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Audi Australia sees positive road ahead

Helping hand: The arrival of the new Q3 (left) and A6 (below) will help Audi Australia bounce back from a lacklustre start to 2019.

‘Unprecedented’ number of model launches, end of WLTP delays bode well for Audi

Audi logo6 Aug 2019

AUDI Australia believes an “unprecedented” number of new models arriving in the next 12 months, combined with WLTP-related delays slowly coming to an end, will reverse its current sales downturn and help it to a strong finish to the year – and beyond.

 

VFACTS figures released this week show that Audi’s sales have fallen by a steep 32.7 per cent to the end of July this year, the 8056 new registrations almost 4000 units off last year’s running rate when it had recorded 11,976 sales at this point.

 

Audi finished last year with 19,416 sales, down 11.8 per cent on 2017 for its second consecutive annual decline after a long period of growth.

 

In an interview with GoAuto in Sydney last week, Audi Australia managing director Paul Sansom said the main reason for what he described as a “disappointing” downturn in the first half of 2019 – which saw the prestige German brand’s sales down 32.2 per cent on 7198 units – was a combination of the WLTP fuel reclassification issues and run-out of key models such as the A1 hatch and Q3 small SUV, replacements for which are still to arrive.

 

As previously reported, the new Worldwide Harmonised Light Vehicle Test Procedure (WLTP) does not specifically relate to Australian importation but is now the accepted standard in Europe, forcing Audi AG to prioritise homologation in bigger-volume countries over smaller markets such as ours.

 

“The primary reason for our downturn is restrictions and delays that flow from the WLTP changeover in Europe that you will all know about,” Mr Sansom said.

 

“For us in Australia, we enjoyed a very successful run-out of our popular Audi A1 and Q3 much earlier this year, and due to the delays in these new models, they won’t arrive for another couple of months yet, so we’ve had quite a gap.

 

“We’ve also experienced several other interruptions across our range of models that have affected our sales potential so far in 2019. And the impact of these has been significant.”

 

Just one example of the Q3 went through the industry’s sales reporting service last month, compared to 207 in July last year, leaving the important model with only 214 sales for the entire year thus far – down 84.6 per cent, or 1177 units – as the Australian distributor continues to wait for the new generation.

 

Sales of the A1 have also run dry, with none recorded last month and only 201 for the year compared to 682 at this point 12 months ago (-70.5%).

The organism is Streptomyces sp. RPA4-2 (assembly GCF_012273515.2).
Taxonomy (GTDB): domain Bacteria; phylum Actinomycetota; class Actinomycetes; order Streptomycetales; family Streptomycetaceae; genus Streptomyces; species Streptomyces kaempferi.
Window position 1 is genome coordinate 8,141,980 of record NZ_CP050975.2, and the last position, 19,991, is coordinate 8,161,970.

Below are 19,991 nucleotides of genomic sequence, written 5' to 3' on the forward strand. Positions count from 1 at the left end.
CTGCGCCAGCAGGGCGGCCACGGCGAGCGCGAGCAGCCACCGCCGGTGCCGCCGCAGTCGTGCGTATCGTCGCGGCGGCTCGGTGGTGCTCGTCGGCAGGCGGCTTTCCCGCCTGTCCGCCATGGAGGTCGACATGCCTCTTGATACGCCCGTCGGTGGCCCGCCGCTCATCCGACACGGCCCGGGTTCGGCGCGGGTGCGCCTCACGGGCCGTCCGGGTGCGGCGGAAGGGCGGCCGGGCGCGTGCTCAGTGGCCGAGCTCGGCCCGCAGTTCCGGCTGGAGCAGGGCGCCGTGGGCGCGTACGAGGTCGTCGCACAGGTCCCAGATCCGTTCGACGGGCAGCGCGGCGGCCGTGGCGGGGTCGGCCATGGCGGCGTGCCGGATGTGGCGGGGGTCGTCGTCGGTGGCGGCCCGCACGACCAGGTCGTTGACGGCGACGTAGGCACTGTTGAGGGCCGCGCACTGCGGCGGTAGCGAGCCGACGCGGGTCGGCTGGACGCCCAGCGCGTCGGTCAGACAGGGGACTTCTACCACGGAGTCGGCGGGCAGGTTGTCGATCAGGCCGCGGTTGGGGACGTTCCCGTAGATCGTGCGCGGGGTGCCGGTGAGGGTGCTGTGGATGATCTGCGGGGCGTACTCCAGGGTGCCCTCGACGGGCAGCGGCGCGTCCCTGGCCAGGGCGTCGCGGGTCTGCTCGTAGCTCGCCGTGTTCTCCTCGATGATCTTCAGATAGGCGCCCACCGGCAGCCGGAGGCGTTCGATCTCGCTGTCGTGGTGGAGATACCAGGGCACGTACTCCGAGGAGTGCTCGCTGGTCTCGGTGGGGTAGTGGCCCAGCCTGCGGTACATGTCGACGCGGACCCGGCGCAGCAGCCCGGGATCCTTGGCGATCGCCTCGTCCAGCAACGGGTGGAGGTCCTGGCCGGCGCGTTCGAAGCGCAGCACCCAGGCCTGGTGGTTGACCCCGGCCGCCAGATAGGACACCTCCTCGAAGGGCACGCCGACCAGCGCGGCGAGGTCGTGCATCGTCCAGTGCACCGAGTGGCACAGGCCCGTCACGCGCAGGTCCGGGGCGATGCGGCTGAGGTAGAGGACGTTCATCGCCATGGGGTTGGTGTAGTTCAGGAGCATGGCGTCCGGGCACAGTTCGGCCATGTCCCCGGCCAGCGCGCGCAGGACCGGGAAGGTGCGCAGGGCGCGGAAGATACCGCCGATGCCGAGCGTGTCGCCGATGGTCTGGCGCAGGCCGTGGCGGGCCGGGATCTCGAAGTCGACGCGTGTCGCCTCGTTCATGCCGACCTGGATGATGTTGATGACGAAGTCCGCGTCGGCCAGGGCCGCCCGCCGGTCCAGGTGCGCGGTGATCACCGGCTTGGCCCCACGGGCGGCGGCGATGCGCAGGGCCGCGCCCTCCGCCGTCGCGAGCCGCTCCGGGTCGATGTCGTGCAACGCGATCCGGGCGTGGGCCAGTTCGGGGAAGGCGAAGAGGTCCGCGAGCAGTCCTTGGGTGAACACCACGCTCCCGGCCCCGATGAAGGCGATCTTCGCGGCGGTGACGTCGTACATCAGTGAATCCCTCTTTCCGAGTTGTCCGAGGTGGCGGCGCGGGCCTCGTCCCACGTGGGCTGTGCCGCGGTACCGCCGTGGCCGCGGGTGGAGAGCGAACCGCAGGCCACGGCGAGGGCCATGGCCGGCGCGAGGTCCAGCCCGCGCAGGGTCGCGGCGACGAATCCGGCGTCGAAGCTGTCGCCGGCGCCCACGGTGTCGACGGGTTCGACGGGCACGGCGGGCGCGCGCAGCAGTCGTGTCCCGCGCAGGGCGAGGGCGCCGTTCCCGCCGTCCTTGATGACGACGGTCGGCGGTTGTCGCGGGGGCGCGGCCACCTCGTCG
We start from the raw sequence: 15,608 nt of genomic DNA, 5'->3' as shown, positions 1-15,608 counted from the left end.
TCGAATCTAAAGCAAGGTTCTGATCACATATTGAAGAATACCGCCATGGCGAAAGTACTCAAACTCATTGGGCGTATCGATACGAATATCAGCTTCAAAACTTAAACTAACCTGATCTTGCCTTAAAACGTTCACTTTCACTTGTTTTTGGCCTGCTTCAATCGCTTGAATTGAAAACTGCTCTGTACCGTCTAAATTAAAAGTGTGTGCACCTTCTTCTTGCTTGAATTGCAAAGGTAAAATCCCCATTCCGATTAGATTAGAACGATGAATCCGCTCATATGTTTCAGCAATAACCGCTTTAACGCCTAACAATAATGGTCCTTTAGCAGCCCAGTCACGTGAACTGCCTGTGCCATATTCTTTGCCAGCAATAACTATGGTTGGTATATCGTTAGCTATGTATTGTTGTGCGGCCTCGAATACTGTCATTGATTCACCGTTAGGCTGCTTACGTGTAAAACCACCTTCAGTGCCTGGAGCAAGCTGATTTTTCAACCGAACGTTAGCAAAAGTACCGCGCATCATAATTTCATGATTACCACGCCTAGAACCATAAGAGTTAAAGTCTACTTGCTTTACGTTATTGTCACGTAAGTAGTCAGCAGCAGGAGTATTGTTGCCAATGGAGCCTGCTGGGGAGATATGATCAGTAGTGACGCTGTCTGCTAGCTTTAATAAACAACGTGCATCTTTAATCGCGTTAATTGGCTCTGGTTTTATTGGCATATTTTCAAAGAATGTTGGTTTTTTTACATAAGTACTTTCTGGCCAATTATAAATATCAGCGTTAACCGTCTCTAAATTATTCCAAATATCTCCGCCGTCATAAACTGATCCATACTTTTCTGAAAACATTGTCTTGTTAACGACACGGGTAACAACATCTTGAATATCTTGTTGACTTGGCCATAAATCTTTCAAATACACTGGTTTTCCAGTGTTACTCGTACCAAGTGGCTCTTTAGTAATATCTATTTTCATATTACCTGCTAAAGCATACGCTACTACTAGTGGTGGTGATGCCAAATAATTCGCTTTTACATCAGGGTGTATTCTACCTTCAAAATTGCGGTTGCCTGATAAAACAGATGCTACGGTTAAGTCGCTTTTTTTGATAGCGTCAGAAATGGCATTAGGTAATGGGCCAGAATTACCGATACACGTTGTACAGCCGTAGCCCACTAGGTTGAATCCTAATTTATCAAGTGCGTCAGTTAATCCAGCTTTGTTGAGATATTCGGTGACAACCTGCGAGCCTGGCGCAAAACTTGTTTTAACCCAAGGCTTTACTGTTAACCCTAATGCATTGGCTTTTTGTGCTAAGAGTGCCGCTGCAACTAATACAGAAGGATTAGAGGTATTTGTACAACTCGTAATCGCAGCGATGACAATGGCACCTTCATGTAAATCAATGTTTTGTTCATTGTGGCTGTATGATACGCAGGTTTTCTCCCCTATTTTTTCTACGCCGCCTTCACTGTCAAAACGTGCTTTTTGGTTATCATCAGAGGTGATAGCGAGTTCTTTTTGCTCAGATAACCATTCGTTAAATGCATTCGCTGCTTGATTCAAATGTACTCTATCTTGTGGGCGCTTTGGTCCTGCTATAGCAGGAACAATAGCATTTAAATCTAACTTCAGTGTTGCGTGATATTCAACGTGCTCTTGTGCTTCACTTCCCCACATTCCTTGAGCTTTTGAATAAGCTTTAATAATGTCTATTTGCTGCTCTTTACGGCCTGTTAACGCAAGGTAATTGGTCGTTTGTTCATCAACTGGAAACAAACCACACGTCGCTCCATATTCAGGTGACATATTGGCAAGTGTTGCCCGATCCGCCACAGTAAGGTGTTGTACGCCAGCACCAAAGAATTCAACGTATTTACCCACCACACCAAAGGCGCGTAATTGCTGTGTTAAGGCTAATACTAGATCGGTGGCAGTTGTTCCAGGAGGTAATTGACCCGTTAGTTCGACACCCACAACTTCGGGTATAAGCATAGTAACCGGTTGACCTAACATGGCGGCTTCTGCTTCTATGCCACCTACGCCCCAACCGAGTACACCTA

Mr Sansom said the performance of existing models such as the Q2, A3, A4 and A5 have been promising, with an increase in market share, despite sales of the majority of its models falling in year-to-date terms.

 

He also said there is light at the end of the tunnel, with a swathe of new product described as “unprecedented” set to turn around the fortunes of the Ingolstadt brand.

 

“We’re well-equipped and prepared to get back on sale across all of our range in the second half of the year and 2020,” he said.

 

“And it brings enormous potential for us in the second half of the year starting from August.

 

“So stay tuned for a lot of news coming for us over these next days and weeks. From today, until probably around this time next year, we’ve got probably an unprecedented number of products arriving here in Australia.

 

“That’s I suppose the only positive I can say coming out of these delays that we’ve experienced, that at some point everything catches up, and we’re really excited about the avalanche of products that are coming our way from today onwards over the next 12 months.”

 

Along with the A1 and Q3, the new-model assault will continue with the likes of the all-new A6 large car, updated A4 medium sedan and Q7 large SUV, the inaugural Q3 Sportback and Audi’s all-electric E-tron SUV, which Mr Sansom said will now arrive in the second quarter of 2020.

 

“The worldwide demand for that car has been really strong, so our launch is planned for mid-year next year and we’re making all the preparations and we’ll be ready to bring that car to market next year,” he said.

 

He added that the success of the E-tron Down Under could influence the rollout of other electrified models in Australia, however he expected it to be a hit here.

 

“We’ll move at the pace where there’s demand,” he said. “We’ll work on where the market’s at and where the consumer demand is but we expect it to grow pretty significantly over the coming years as consumers move towards these new drivetrains.

 

“We’re seeing it all over the rest of the world, so there’s no reason to think consumers in Australia won’t adopt the same drivetrains as well.”

 

On the performance, side, Mr Sansom announced there would be five new Audi Sport models arriving in the next 12 months, two of which will be all-new entrants for the brand in Australia.

 

The three established Audi Sport models – all of which are amid a generational change – are the RS6 Avant wagon, RS7 Sportback sedan and RS Q3 small SUV.

 

The two unreleased models are likely to come from the SUV family, with Audi Sport managing director Oliver Hoffman recently announcing plans for all Audi SUVs to feature an RS variant.

 

The most likely candidates are the mechanically related Q7 and Q8, the former to be updated next year and the latter released locally for the first time in December last year.


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